Introduction: Polycystic ovary syndrome (PCOS) is one of the most common endocrine disorders, can be associated with problems, such as hyperandrogenism, chronic anovulation and infertility. Ginger and its active components, have powerful anti inflammatory and antioxidant effects. Cyclooxygenase – 2 (COX-2) is the enzyme in the biosynthesis of prostaglandins and operates as an inducible enzyme with a number of inflammatory stimuli like PCOS. In this research, we evaluated the effects of ginger extract on ovarian COX-2 gene expression and reproductive improvement in PCOS rats.
Material and methods: After induction of PCOS (by Estradiol Valerate injection), the rats divided into, control, PCOS control, PCOS treated with ginger extract (150 and 300 mg/kg) groups.
Results: Administration of ginger extract to PCOS treated groups, led to improved gonadotropin, sex steroids and ovarian functioning. In addition, treatment of the PCOS group with 300 mg/kg of ginger extract caused to reduce COX-2 gene expression significantly.
Conclusion: Ginger extract can act as a natural anti-inflammatory agent, and can use as a replacement of conventional synthetic anti-inflammatory drugs, in the chronic inflammatory conditions like PCOS.

Keywords: Ginger, Cyclooxygenase, PCOS,Gene expression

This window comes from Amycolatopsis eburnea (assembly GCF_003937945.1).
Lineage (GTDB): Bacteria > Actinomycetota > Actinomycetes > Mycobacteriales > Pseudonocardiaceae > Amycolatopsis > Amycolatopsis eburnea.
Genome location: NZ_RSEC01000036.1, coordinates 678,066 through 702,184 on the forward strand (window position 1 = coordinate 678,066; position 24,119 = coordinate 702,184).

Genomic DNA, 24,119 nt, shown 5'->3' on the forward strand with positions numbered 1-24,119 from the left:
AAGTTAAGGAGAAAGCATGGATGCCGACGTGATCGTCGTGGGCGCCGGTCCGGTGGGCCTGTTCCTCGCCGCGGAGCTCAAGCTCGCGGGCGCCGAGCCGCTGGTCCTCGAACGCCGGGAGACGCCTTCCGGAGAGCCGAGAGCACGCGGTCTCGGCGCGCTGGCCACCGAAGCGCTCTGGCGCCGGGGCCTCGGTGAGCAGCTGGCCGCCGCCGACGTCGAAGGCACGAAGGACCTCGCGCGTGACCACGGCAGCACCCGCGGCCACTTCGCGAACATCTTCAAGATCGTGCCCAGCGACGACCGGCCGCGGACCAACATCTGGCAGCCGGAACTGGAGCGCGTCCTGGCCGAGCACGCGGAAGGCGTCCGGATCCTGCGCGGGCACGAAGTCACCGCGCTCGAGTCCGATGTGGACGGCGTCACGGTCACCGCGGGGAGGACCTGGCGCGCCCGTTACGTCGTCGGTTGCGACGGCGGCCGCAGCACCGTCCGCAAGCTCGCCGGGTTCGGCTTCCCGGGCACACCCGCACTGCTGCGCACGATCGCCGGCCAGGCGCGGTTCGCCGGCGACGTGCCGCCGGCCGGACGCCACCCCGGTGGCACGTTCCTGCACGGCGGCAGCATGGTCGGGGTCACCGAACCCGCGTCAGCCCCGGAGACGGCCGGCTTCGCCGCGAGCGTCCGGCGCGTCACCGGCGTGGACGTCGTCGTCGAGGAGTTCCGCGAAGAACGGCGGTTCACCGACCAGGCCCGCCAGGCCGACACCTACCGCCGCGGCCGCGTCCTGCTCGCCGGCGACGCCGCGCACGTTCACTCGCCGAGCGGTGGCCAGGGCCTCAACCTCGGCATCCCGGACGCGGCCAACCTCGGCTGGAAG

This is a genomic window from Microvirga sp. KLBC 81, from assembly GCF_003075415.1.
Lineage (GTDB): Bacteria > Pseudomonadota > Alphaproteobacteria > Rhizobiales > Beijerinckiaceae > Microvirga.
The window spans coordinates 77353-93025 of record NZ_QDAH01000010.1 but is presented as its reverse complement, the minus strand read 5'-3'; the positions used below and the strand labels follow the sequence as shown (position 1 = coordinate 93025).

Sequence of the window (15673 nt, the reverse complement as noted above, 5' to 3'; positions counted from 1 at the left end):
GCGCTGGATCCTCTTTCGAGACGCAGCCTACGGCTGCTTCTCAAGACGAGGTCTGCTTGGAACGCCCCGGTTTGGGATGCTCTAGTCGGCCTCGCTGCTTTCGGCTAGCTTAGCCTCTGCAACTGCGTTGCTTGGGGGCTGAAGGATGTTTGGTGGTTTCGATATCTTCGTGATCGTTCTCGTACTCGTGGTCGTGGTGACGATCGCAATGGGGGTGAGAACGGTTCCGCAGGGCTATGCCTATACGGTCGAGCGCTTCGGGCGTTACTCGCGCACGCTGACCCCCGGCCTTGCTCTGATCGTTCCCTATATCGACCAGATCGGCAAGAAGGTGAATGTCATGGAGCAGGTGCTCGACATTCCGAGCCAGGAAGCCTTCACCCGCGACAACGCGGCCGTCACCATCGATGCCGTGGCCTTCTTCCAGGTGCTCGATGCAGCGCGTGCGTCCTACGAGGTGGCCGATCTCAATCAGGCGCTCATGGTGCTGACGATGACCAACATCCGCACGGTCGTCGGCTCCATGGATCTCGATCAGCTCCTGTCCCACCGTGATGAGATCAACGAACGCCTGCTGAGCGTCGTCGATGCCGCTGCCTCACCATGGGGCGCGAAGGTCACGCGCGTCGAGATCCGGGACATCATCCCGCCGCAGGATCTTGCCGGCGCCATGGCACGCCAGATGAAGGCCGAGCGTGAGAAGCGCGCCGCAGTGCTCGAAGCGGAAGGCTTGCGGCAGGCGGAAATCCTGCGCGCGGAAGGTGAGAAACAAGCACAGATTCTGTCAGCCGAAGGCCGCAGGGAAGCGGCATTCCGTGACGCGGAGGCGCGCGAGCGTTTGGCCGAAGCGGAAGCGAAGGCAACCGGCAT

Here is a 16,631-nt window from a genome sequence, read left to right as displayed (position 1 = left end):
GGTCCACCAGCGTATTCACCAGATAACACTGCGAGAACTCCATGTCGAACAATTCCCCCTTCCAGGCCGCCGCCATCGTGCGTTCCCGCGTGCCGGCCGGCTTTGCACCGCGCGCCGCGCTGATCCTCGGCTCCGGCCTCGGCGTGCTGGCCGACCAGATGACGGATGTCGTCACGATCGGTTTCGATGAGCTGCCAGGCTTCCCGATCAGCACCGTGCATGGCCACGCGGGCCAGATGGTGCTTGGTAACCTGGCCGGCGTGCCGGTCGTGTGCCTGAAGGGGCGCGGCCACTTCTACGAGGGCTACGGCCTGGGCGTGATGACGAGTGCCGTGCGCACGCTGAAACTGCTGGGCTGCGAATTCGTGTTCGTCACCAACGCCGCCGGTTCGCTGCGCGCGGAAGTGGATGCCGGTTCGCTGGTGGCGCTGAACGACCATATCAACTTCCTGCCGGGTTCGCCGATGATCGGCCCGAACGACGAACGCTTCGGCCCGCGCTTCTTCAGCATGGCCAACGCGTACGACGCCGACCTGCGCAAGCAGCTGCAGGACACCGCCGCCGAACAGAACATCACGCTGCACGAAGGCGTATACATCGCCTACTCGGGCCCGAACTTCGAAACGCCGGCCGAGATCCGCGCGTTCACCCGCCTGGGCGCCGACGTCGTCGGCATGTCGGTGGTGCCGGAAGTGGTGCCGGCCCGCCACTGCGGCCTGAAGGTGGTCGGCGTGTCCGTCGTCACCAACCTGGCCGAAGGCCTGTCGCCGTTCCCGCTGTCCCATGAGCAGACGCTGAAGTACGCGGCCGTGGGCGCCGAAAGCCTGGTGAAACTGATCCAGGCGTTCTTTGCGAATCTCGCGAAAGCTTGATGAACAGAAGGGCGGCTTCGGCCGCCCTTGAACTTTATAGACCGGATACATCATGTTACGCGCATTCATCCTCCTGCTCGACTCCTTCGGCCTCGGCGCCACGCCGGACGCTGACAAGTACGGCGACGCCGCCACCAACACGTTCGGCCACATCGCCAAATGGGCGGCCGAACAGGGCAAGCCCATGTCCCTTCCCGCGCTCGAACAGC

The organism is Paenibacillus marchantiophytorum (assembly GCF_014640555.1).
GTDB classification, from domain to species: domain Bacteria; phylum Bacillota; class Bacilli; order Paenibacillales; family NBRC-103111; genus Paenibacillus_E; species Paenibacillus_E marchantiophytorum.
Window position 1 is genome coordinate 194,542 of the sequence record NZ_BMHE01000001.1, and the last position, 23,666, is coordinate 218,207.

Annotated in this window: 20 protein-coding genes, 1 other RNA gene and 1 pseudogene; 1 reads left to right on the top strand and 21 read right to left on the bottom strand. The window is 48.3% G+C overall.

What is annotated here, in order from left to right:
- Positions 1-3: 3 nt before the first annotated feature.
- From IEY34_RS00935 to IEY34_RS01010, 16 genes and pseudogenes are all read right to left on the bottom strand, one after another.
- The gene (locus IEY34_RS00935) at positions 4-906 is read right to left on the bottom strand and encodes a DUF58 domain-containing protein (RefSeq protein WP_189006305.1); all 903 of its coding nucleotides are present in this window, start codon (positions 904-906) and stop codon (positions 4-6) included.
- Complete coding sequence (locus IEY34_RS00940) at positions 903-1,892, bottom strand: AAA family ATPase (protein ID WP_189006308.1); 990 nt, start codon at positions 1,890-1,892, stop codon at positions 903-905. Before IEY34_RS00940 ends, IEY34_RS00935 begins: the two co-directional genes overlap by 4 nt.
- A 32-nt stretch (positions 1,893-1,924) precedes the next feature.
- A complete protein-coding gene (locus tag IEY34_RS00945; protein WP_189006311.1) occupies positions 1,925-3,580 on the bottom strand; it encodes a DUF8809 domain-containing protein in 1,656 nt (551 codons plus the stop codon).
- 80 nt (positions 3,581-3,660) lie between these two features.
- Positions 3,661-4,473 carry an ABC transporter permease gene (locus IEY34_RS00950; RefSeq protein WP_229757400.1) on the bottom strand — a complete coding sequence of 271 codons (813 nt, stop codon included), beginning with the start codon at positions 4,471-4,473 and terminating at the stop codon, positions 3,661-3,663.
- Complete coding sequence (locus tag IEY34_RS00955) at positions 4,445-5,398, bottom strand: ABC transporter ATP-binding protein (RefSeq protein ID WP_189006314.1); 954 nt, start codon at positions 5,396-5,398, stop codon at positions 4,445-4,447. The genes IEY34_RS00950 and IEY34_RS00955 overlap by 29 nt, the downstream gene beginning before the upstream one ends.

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Polycystic ovary syndrome (PCOS) is the most common endocrine disorder, affecting 6-10% of women in reproductive age. It is characterized by some clinical symptoms such as: hyperandrogenemia, menstrual irregularities, the presence of ovarian microcysts, hirsutism, hyperinsulinemia, chronic anovulation and infertility. PCOS is a multifactorial disorder, although insulin resistance, hypersecretion of LH and increased levels of inflammatory markers are known to be responsible for the pathogenesis of the syndrome (1,2).
Cyclooxygenase (COX) enzyme converts arachidonic acid to prostaglandin (PG) H2, a precursor for all prostanoids (3). Two distinct isoforms of COX have been identified. Cyclooxygenase – 1 (COX-1) is constitutively expressed in most tissues and it is critical for cytoprotective and homeostatic functions, whereas Cyclooxygenase – 2 (COX-2) is mainly induced by inflammatory stimuli and prostaglandins generated through COX-2 activation play a major role in proinflammatory reactions (4). Acute and chronic inflammations are two stages of inflammation. Acute inflammation persists only for a short time and mediated through the activation of the immune system. Chronic inflammation lasts for a longer time and it may initialize various chronic diseases such as diabetes, obesity, arthritis, cancer, PCOS, cardiovascular and neurodegenerative diseases (5,6).